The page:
I almost forgot that you can use cords to trigger an off camera flash...obviously, your range would be limited...but a cord and the adaptors is much cheaper than most wireless systems.
     
  4. kundalini

    kundalini Been spending a lot of time on here!

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    You'll have to check compatibility with the D40, but another option is the SU-800 Commander Unit. I have no personal knowledge with this, but have given some consideration for it.
     
  5. nikonkev

    nikonkev TPF Noob!

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    To re-iterate: Your D40's built-in flash cannot act as the commander for your SB-600. They added that wireless CLS feature in their D70 and up models, with the exception of the pro, single-digit bodies, as they don't have built-in flashes.

    You have a few options: (1) buy PocketWizard transceivers (one goes on your camera's hotshoe, another unit on your SB-600), (2) use a sync cord (not sure if the D40 has a sync cord slot - if not, you'll have to buy a hotshoe sync cord adapter) - this, of course will not be "wireless", (3) buy another SB-600, place it on your hotshoe to "act" as a commander while having your other off-camera SB-600 in remote mode to receive the flash signal - this last option doesn't give you full manueverability of both flash units, as one has to be on your camera's hotshoe.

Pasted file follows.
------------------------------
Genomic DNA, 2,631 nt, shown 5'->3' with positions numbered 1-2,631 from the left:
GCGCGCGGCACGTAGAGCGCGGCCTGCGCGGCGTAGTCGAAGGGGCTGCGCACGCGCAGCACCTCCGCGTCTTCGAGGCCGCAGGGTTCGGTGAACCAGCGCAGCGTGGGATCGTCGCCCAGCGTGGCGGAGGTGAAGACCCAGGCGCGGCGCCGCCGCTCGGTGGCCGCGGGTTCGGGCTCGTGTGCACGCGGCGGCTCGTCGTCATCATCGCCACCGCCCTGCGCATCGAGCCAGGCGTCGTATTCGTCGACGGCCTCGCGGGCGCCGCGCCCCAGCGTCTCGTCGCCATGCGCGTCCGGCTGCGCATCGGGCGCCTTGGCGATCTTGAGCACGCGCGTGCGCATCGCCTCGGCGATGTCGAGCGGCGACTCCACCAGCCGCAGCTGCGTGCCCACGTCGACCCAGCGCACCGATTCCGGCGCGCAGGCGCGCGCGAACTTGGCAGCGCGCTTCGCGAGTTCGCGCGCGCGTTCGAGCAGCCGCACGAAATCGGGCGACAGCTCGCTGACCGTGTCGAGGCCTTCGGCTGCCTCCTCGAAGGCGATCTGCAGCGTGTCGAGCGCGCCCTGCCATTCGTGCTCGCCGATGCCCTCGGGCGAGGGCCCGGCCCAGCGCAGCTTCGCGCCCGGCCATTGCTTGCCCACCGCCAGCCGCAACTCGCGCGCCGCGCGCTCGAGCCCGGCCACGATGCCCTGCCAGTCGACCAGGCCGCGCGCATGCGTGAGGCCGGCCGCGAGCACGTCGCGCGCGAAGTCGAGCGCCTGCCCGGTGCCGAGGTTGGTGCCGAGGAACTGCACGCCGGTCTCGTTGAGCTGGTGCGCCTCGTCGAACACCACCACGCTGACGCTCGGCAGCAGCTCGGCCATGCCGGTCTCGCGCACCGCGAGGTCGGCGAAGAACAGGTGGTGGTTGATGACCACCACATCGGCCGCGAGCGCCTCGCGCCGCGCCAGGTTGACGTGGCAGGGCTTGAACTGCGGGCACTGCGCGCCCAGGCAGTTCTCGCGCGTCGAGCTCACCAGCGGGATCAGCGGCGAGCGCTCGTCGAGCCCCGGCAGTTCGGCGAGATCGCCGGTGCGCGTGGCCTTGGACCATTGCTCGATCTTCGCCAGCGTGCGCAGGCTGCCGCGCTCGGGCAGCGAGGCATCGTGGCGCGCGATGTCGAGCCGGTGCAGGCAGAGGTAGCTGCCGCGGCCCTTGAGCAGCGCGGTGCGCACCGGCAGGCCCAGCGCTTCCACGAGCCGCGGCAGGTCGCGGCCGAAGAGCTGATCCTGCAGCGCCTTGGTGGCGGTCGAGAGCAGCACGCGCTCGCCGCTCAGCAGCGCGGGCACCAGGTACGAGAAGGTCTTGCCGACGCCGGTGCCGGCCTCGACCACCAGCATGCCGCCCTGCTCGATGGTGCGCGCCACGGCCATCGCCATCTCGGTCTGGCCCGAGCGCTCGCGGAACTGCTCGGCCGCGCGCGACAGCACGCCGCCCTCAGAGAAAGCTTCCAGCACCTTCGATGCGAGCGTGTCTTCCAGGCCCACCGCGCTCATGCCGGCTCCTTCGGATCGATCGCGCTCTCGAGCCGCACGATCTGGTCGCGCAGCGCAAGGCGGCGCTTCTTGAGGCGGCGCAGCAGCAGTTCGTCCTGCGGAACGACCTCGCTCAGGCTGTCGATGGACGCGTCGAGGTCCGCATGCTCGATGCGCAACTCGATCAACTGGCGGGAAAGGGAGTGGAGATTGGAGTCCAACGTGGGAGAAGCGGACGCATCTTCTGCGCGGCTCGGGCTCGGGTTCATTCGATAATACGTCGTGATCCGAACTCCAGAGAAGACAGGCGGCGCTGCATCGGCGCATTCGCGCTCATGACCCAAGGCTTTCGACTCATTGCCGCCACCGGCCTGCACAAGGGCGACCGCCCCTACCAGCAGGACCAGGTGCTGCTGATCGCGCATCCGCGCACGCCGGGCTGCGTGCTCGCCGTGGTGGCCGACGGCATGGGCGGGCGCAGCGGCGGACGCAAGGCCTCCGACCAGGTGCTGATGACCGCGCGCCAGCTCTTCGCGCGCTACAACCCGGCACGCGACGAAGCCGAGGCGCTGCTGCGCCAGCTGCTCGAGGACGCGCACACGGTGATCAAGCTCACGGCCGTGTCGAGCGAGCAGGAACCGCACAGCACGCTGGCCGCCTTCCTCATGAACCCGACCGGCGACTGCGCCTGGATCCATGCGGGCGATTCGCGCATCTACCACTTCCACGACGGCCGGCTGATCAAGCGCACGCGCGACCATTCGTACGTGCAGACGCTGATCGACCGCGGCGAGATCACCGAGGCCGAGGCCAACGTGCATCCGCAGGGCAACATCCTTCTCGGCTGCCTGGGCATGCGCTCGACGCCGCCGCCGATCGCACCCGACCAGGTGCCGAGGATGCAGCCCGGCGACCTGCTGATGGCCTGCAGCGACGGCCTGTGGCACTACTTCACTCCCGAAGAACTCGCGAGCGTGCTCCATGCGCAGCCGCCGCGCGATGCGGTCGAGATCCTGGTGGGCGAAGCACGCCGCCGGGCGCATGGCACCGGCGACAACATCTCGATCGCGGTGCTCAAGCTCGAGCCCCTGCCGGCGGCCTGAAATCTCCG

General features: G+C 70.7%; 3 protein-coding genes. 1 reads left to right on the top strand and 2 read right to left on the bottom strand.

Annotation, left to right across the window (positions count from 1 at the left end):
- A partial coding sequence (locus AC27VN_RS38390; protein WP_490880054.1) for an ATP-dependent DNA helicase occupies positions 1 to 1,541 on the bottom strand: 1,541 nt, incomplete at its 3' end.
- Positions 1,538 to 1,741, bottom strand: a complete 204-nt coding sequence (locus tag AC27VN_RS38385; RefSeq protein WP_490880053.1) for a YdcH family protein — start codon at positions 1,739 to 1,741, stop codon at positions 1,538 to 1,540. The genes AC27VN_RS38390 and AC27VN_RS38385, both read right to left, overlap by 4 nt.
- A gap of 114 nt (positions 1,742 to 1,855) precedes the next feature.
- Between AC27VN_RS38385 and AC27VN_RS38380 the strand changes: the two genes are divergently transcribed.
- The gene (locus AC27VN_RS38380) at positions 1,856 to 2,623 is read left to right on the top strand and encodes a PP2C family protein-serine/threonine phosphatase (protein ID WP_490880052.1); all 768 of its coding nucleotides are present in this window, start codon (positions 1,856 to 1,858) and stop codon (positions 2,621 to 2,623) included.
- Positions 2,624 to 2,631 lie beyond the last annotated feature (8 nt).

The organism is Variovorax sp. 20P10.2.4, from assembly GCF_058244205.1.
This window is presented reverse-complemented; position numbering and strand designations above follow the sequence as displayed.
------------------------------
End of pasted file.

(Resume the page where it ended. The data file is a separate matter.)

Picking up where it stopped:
6. nikonkev

    nikonkev TPF Noob!

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    Oh, and consider spending some time on the link that Digital Matt put up (Strobist).
     
  7. andrew99

    andrew99 TPF Noob!

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    Thanks for the input guys.

    Yes, the SB-600 cannot be a master, but my understanding is that it can be triggered by an SB-800, so if I get an SB-800, I can use that as a bounce flash (mounted on the hotshoe) and also trigger the SB-600 wirelessly. I am considering this option since I already invested in the SB-600, and it will use Nikon's metering system and all that stuff.

    There is a cable which I could get that goes from the hotshoe to the SB-600, which is expensive (for a cable) but still cheaper than wireless. Saving some money is tempting, but I think the cable will drive me nuts in the long term, and I hate to buy something cheap now and have to replace it later.